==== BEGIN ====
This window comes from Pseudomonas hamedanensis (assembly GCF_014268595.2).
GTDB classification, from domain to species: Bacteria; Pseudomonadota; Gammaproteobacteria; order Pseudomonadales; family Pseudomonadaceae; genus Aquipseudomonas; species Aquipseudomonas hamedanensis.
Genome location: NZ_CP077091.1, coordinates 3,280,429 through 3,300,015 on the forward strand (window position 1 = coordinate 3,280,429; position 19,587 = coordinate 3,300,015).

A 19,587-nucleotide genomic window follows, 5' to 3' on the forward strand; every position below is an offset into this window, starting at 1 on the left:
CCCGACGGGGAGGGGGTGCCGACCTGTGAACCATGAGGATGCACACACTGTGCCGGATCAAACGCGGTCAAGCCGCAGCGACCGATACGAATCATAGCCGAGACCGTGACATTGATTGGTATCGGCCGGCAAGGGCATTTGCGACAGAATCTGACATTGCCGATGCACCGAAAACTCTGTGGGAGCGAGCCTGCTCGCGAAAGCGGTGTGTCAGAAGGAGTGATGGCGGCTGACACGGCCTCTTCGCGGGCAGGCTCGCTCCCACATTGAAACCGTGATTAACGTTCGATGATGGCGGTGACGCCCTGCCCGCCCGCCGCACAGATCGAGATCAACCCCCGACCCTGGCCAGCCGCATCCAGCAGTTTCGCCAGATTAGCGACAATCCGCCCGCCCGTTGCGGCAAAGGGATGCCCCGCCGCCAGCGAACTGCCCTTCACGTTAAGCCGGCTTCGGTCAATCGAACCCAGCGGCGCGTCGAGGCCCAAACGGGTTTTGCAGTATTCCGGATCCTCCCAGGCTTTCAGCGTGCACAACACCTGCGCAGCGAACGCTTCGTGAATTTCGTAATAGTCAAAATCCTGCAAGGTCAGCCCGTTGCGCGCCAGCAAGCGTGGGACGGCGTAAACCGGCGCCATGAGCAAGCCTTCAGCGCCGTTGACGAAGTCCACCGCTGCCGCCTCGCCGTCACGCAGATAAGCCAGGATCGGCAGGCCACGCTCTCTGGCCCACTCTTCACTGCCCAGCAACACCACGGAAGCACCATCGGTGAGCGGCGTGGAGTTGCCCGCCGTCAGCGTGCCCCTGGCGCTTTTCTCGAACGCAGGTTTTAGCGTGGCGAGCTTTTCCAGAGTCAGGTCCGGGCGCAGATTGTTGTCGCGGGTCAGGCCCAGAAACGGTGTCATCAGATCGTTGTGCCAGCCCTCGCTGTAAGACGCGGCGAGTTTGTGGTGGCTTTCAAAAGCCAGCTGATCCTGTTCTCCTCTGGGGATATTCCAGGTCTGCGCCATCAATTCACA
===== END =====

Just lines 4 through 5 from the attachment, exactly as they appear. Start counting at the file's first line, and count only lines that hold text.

A 19,587-nucleotide genomic window follows, 5' to 3' on the forward strand; every position below is an offset into this window, starting at 1 on the left:
CCCGACGGGGAGGGGGTGCCGACCTGTGAACCATGAGGATGCACACACTGTGCCGGATCAAACGCGGTCAAGCCGCAGCGACCGATACGAATCATAGCCGAGACCGTGACATTGATTGGTATCGGCCGGCAAGGGCATTTGCGACAGAATCTGACATTGCCGATGCACCGAAAACTCTGTGGGAGCGAGCCTGCTCGCGAAAGCGGTGTGTCAGAAGGAGTGATGGCGGCTGACACGGCCTCTTCGCGGGCAGGCTCGCTCCCACATTGAAACCGTGATTAACGTTCGATGATGGCGGTGACGCCCTGCCCGCCCGCCGCACAGATCGAGATCAACCCCCGACCCTGGCCAGCCGCATCCAGCAGTTTCGCCAGATTAGCGACAATCCGCCCGCCCGTTGCGGCAAAGGGATGCCCCGCCGCCAGCGAACTGCCCTTCACGTTAAGCCGGCTTCGGTCAATCGAACCCAGCGGCGCGTCGAGGCCCAAACGGGTTTTGCAGTATTCCGGATCCTCCCAGGCTTTCAGCGTGCACAACACCTGCGCAGCGAACGCTTCGTGAATTTCGTAATAGTCAAAATCCTGCAAGGTCAGCCCGTTGCGCGCCAGCAAGCGTGGGACGGCGTAAACCGGCGCCATGAGCAAGCCTTCAGCGCCGTTGACGAAGTCCACCGCTGCCGCCTCGCCGTCACGCAGATAAGCCAGGATCGGCAGGCCACGCTCTCTGGCCCACTCTTCACTGCCCAGCAACACCACGGAAGCACCATCGGTGAGCGGCGTGGAGTTGCCCGCCGTCAGCGTGCCCCTGGCGCTTTTCTCGAACGCAGGTTTTAGCGTGGCGAGCTTTTCCAGAGTCAGGTCCGGGCGCAGATTGTTGTCGCGGGTCAGGCCCAGAAACGGTGTCATCAGATCGTTGTGCCAGCCCTCGCTGTAAGACGCGGCGAGTTTGTGGTGGCTTTCAAAAGCCAGCTGATCCTGTTCTCCTCTGGGGATATTCCAGGTCTGCGCCATCAATTCACA